Codenames is one of those party games that game in hard and fast, taking the game world by storm. It was very quickly (and profitably) spun off into various versions like Pictures and licenses like Disney or Marvel. It’s a winner because the structure is very simple yet requires you to piece together the mental leaps you think your friends would make balanced against the tension that comes from making it very easy to help your opponents.
Play is fairly simple. Lay out a 5×5 grid of cards that have single words (or pictures, or stills from Little Mermaid, or whatever) and split into teams. Each team has a single Spymaster who joins their opposing Spymaster at one end of the table. These two grab a Key Card that represents which cards belong to the Red team and which belong to the Blue. It also shows which word in the grid is the Assassin.
The job of the Spymaster is to get their team to guess their words as fast as possible, by giving clues made up of a single word and a number. “Animal 3” would mean, in theory, that the Spymaster thinks there are 3 cards on their team related to Animal. This clue is far more basic than what you end up having to give, however. It’s rare that you have something as clean as 3 animals in your color, 0 in your opponent’s, and also have it be unrelated to the Assassin clue. What makes Codenames tick is that if your team guesses a card belonging to the other team, the other team scores it. If they guess the Assassin, you lose.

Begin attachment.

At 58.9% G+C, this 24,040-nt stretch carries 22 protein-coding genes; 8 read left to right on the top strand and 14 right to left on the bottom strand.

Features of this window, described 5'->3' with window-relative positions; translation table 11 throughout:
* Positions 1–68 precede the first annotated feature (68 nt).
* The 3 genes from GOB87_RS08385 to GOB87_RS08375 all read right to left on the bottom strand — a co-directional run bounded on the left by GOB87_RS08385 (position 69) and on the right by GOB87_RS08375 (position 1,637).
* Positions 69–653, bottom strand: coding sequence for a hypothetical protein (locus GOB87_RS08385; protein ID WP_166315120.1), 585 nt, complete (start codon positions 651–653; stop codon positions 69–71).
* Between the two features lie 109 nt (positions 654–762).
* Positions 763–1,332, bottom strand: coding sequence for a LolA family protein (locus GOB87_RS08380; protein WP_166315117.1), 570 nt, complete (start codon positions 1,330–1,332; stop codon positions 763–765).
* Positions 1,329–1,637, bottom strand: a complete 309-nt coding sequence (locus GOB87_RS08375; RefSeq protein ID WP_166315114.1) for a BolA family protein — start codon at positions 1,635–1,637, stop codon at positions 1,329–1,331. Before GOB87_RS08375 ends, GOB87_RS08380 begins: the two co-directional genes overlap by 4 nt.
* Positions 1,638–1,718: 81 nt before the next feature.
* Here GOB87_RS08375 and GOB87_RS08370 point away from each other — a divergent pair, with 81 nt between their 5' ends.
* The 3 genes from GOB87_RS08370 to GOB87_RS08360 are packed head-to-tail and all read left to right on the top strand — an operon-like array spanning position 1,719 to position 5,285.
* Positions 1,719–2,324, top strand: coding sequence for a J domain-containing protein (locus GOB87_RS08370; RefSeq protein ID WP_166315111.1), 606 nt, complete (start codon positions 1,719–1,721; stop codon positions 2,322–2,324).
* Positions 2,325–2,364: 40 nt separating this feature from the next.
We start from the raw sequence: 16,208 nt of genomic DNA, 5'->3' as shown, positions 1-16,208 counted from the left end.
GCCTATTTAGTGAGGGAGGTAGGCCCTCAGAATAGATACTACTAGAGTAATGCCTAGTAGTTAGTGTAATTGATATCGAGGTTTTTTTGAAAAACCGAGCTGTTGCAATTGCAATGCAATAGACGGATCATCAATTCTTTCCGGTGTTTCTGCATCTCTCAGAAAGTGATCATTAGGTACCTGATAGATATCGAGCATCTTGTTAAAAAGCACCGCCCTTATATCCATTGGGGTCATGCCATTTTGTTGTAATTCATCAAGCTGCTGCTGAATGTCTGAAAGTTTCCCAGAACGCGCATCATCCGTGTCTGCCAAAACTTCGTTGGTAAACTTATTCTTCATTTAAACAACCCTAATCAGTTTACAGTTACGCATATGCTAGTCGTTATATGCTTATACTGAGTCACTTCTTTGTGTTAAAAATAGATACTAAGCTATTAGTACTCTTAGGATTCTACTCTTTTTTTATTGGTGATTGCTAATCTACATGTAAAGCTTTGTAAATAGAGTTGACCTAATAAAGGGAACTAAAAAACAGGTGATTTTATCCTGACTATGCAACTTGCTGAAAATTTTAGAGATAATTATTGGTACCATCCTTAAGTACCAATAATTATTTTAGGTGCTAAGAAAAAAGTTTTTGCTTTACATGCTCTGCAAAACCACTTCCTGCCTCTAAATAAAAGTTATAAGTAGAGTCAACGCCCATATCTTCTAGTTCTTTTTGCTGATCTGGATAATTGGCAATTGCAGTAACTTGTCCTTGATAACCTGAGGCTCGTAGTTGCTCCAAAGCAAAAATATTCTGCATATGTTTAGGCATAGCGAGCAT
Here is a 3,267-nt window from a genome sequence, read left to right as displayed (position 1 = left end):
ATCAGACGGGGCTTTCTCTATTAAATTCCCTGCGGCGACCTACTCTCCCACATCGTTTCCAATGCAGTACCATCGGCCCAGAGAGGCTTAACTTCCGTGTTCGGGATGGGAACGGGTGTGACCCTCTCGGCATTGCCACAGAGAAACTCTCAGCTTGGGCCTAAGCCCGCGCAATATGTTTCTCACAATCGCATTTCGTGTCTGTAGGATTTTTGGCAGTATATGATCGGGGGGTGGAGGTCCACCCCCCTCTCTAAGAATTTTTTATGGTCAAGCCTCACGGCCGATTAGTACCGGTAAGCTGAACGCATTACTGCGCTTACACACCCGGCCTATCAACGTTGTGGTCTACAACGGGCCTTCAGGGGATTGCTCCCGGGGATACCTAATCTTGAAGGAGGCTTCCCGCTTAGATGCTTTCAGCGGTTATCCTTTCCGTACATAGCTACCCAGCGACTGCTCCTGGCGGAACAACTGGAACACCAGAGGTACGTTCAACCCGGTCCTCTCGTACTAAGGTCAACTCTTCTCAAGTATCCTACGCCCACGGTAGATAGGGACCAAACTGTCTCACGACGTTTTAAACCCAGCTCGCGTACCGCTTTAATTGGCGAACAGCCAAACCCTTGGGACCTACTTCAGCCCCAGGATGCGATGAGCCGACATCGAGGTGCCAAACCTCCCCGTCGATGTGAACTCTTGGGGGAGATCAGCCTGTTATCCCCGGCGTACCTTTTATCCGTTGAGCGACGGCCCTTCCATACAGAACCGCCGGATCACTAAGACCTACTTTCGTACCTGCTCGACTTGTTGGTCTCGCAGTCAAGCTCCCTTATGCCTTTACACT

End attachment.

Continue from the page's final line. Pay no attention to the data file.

The joy here comes from figuring out how to get your team to guess the words “Mug” and “Stadium” while the word “Beer” belongs to your opponent. If you say “Sheep 2” they’ll probably get Wool, but will they key in on Kiwi or is that too esoteric of a connection. Now you risk confusing them as they struggle to guess that word on future turns. Play evolves as they get some right and some wrong, words are covered up or guessed by the other team, and the Spymaster is left wondering how to get folks back on track.
Codenames is a fantastic party game that is easy to teach and play. It does, however, have a couple of flaws. Notably it’s fairly low energy. Yes, big guesses will elicit whoops of joy, however most of the game is spent in pensive silence. Additionally, it’s very easy for the Spymaster to key in on a single person and give clues that will only be picked up by a partner or best friend and leave others behind. Despite those quirks, it’s still worth playing and the myriad licenses ensures it’s easy to hook anyone.